I, Frankenstein is a film that focuses to the point of obsession on every MacGuffin it can find, and it expects the audience to give a shit. The longer you watch I, Frankenstein, the harder it is to believe that it is an actual theatrical feature and not just a bad TV movie made for the Syfy channel. Despite big-name, reliably good actors like Aaron Eckhart, Bill Nighy and Miranda Otto, and special effects that, at their best, at least look like a really good video game, the entire project is bogged down by the bizarre combination of extreme silliness and relentless self-seriousness. Somehow, in making a movie in which Frankenstein’s monster (Eckhart) is reimagined as a modern-day superhero fighting against a legion of demons that want the secret to his immortality, no one managed to have any fun. The audience (such as it has been) is certainly no exception.  Read More

Coraline – Henry Selick And The Giant Letdown

Posted 02 Jul 2011 — by contributor
Category Animation, Film Reviews, Movies I Didn't Get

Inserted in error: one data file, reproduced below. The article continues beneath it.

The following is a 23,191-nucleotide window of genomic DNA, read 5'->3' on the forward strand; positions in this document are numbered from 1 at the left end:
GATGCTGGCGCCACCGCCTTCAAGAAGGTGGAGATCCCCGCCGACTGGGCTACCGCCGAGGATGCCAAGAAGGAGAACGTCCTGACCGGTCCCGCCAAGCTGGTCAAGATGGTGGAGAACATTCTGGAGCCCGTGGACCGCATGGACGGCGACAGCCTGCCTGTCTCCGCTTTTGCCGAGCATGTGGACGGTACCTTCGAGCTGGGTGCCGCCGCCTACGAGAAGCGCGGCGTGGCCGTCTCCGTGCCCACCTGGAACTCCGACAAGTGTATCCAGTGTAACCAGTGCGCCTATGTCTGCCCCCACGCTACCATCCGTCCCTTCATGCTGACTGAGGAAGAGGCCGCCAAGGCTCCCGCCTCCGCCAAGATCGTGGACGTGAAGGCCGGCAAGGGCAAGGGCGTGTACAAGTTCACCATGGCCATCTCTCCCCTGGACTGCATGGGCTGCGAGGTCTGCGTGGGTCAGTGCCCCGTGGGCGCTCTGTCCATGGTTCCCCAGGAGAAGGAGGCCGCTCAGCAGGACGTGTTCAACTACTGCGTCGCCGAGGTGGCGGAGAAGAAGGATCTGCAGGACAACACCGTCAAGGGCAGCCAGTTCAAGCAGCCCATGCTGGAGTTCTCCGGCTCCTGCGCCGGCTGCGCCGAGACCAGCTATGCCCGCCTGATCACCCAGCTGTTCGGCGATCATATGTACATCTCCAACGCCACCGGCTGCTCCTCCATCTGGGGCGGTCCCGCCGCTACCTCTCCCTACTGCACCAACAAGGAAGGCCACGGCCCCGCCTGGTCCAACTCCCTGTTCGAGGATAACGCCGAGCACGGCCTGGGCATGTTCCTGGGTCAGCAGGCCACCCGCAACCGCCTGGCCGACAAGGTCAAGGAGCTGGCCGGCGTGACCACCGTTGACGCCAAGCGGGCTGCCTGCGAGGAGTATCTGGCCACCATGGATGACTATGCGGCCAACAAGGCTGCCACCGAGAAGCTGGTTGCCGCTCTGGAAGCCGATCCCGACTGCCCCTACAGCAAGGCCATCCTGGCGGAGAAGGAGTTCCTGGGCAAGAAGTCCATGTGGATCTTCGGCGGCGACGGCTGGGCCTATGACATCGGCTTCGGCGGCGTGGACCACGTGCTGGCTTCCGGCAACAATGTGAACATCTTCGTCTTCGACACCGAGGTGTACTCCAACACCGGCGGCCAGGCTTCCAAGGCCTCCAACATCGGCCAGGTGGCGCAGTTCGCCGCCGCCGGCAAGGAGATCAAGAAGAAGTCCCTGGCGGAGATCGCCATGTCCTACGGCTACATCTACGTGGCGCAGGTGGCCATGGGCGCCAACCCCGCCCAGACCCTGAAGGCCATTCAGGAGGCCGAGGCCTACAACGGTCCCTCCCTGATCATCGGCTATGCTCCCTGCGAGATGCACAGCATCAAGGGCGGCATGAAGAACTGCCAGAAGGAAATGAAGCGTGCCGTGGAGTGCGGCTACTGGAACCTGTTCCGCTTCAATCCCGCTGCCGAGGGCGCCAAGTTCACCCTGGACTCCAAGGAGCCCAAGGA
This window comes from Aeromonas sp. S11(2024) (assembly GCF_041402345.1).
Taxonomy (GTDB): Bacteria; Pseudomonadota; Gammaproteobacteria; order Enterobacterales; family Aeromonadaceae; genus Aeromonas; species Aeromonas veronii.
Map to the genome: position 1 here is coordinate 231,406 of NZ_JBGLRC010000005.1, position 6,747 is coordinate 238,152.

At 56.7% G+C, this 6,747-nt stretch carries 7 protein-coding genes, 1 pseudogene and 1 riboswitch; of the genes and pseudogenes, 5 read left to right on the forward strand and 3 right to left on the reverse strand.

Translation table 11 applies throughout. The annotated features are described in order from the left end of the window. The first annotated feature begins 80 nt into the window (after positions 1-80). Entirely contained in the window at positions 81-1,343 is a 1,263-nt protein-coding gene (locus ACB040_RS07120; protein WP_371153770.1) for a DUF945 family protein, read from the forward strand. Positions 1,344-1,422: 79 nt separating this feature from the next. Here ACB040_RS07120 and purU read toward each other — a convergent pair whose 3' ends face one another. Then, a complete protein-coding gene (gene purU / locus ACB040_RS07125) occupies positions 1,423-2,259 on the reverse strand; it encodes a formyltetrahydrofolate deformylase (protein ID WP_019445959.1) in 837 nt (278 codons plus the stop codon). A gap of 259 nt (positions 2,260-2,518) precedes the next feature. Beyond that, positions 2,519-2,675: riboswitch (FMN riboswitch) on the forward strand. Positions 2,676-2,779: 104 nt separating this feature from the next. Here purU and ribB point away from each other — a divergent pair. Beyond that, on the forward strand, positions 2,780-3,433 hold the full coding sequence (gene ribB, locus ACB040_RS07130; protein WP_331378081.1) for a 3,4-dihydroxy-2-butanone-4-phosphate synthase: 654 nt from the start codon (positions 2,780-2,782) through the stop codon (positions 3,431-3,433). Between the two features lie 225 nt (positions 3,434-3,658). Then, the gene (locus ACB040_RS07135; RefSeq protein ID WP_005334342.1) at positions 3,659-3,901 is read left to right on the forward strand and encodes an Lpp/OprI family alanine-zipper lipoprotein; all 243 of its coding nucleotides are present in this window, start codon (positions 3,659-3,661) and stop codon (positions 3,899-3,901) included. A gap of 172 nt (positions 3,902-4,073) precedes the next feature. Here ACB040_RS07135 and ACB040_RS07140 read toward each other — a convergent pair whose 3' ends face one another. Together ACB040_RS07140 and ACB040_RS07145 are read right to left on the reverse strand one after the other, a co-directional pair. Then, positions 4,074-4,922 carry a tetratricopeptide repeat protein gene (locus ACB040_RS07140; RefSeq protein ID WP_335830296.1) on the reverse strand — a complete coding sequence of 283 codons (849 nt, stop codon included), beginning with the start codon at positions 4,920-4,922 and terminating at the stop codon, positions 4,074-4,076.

By Scott Martin

Coraline, USA, 2009  Coraline is a 2009 stop-motion 3D fantasy children's film based on Neil Gaiman's 2002 novel of the same name.

Written and Directed by Henry Selick

Based on the Book Coraline by Neil Gaiman

Henry Selick, notable director of The Nightmare Before Christmas (1993), is hit or miss. With James and the Giant Peach (1996) and the aforementioned Nightmare under his belt, I’m not quite sure where he went wrong. Those two organically energetic and bright films were followed by Monkeybone (2001), and the soulless concoction of Coraline. His heart might have been in the right place, and I’m sure his intention outweighs the validity of the project, but it’s been years since I’ve seen a film so bereft of heart. This is not to imply that heart means something jolly or even fun, but rather a passion for craft, mainly. The film as a whole winds up being depressing, mainly because of this lack, and ugly for a slew of other reasons, and while moments of the film remain frightening, as does the entire idea behind it, there’s something intangible that’s hard to abide. Read More

Postal – An Acquired Taste (Or Lack Thereof)

Posted 28 Mar 2011 — by Ezra Stead
Category Film Reviews, Movies I Got